Mobility Matters: At The Mobile Banking Tipping Point
In Sweden, already mobile banking is at a tipping point with several financial institutions reporting that, out of nowhere, usage has surged beyond the online channel.
Ditto for New Zealand where mobile access now outstrips online.
Word in the United Kingdom also is that mobile banking has reached a tipping point.
What about in the United States? The nation’s biggest credit union, $54 billion Navy Federal in Vienna, Va., is moving fast to make sure it is ready to stay on top of a rising mobile wave. In an interview, assistant vice president for eChannels Meghan Gound said, “We will double our mobile downloads in just one year. Mobile now has over half the traffic of online. It is growing by leaps and bounds.”
“Mobile is so convenient for our members,” said Gound, adding, “Yes, it’s possible that mobile will grow to be bigger than our online channel.”
Towards that end, Navy Federal is working briskly to introduce an iPad app – with much richer functionality than its iPhone app, to take advantage of the bigger screen and easier data input. “This app” – due out in the fall – “will offer more transactional capabilities and also more educational elements,” said Gound, who suggested that probably iPad users will log on for longer sessions than smartphone users.
Navy also is looking closely at expanding the range of functions available to smartphone users. Presently they cannot add new payees – that’s the norm in mobile banking – and they cannot fill out loans apps. Mobile users also cannot open a new account in that channel. But, said Gound, Navy is tracking all such advanced functions with an eye towards building them into the apps as needed.
Other credit unions need to be looking at Navy Federal and asking how they can keep up.
A fact: Smartphone adoption here is at the fastest pace in the history of the adoption of any new technology, going back to the telephone (which took 39 years to reach the market share already achieved by smartphones in five, per data crunched in MIT’s Technology Review). Per that article, “It took landline telephones about 45 years to get from 5% to 50% penetration among U.S. households, and mobile phones took around seven years to reach a similar proportion of consumers. Smart phones have gone from 5% to 40% in about four years, despite a recession.”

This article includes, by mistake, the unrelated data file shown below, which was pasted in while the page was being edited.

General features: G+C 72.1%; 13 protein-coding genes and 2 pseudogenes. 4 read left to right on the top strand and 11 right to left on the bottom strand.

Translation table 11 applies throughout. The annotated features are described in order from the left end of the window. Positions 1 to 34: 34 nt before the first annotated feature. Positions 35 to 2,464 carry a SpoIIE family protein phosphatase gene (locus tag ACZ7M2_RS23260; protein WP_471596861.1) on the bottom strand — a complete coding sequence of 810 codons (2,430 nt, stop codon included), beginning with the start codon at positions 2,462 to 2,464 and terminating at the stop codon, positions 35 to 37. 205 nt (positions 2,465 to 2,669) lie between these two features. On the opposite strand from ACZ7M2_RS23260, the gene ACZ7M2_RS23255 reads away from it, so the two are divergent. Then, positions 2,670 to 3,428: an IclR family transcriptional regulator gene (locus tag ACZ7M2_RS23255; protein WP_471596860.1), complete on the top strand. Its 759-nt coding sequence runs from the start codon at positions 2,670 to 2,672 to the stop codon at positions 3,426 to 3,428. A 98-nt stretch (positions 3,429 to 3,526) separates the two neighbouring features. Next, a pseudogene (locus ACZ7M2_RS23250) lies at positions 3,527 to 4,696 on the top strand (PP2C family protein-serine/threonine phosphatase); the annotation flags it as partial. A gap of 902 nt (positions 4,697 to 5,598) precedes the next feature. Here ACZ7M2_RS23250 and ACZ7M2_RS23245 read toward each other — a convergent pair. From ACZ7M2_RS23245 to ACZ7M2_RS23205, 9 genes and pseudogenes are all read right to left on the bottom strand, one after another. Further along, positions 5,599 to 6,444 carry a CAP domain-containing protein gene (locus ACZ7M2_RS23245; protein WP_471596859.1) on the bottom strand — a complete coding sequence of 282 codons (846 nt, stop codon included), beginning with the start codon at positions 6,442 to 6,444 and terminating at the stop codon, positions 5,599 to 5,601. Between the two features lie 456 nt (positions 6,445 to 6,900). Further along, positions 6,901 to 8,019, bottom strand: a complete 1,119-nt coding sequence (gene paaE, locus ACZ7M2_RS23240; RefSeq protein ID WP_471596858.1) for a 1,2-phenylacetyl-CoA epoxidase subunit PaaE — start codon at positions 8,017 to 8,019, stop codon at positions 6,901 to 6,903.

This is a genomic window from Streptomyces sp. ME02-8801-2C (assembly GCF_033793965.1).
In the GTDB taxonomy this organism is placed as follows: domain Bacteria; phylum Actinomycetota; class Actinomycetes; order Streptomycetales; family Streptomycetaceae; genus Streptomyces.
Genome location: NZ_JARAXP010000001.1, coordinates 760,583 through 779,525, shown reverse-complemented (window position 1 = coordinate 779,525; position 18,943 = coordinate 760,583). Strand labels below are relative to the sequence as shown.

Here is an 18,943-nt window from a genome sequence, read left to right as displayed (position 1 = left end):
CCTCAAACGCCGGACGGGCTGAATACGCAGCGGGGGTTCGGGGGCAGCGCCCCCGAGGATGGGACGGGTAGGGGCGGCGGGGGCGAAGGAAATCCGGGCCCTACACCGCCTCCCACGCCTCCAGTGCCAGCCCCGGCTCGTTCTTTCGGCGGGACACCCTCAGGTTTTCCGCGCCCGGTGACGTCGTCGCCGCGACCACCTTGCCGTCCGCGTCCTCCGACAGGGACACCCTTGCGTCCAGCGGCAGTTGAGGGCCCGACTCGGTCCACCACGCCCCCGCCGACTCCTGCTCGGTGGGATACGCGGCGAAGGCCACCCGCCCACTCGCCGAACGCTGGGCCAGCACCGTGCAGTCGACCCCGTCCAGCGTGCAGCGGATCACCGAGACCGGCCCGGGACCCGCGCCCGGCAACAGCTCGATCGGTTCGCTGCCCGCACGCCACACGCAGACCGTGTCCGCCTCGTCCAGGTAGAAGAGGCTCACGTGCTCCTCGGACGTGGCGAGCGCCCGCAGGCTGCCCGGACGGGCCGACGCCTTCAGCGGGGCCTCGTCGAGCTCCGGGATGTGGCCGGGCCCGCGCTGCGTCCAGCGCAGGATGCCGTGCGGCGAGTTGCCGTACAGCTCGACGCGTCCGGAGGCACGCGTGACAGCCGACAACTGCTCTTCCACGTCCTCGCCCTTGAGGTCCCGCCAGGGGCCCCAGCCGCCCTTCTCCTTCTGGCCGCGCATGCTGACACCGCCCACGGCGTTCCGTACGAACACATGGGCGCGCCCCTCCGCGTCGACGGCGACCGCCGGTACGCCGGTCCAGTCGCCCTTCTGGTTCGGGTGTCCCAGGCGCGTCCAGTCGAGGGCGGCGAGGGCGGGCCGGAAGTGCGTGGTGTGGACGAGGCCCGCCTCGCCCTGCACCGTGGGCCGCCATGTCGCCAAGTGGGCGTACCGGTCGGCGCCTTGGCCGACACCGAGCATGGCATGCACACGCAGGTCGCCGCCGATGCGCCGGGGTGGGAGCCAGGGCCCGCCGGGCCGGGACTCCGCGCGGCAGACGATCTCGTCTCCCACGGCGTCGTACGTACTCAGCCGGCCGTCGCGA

The numbers get dazzling. Research from Nielsen, the ratings company, underlines this. During June 2013, 53 million Americans used banking apps and mobile websites on their smartphones, about two out of five smartphone owners in the U.S.
Research from Google also makes plain that for financial institutions in particular, getting mobile right is a make or break, life or death imperative. Growing numbers of consumers say they will switch financial institutions based solely on the quality (or lack) of the mobile experience.
Looking forward, Fiserv vice president Steve Shaw said, “I agree, mobile will have more transactions than online. There are more use cases.”
The mobile banking showstopper of course is mobile remote deposit capture which most surveys show already is more popular than mobile bill pay. Mobile also allows a member to monitor – continuously if so desired – account activity and balances, usually with just a few taps on a glass screen.
A holdup at some credit unions, said Shaw, is that they ask, how can we make money on mobile – but he said that’s the wrong question. “You make money off this by looking at the money you are saving. Transitioning consumers from higher cost channels into lower cost mobile channels. That’s the power of mobile.”
Processing a deposit at a teller station costs upwards of $4 at most financial institutions. It costs a few cents via MRDC and, said Shaw, across a range of activities, mobile delivers powerful savings. As more credit unions get this parsimonious math, Shaw suggested, we will see more pervasive and creative efforts to shift member activities into more cost efficient mobile channels.
This very probably will start happening very soon, at least at the pioneering credit unions.
“Yes, I think mobile banking is at a tipping point here,” said Aubrey Meador, CEO of ARCA, which makes cash handling devices. He said his business nonetheless is on an uptick – “our sales are up five times over last year” – probably, he suggested, because financial institutions are envisioning a new role for tellers that shifts them out of activities like cash handling and into sales and consultative interactions.
Does the explosion of mobile banking mean the death of the branch as we have known it? Meador demurs. Branches will remain part of financial services but, he said, “they will change significantly. They will be smaller. There will be more automation. There will be fewer staff.”
When? “As traffic in branch decreases, those changes will happen,” said Meador, who acknowledged that right now among financial services executives, there is much more talk about branch redesign than there are concrete steps.
But that day is coming. The sheer convenience of the bank in a pocket – the mobile phone –makes a remapping of branches a matter of time. Short time.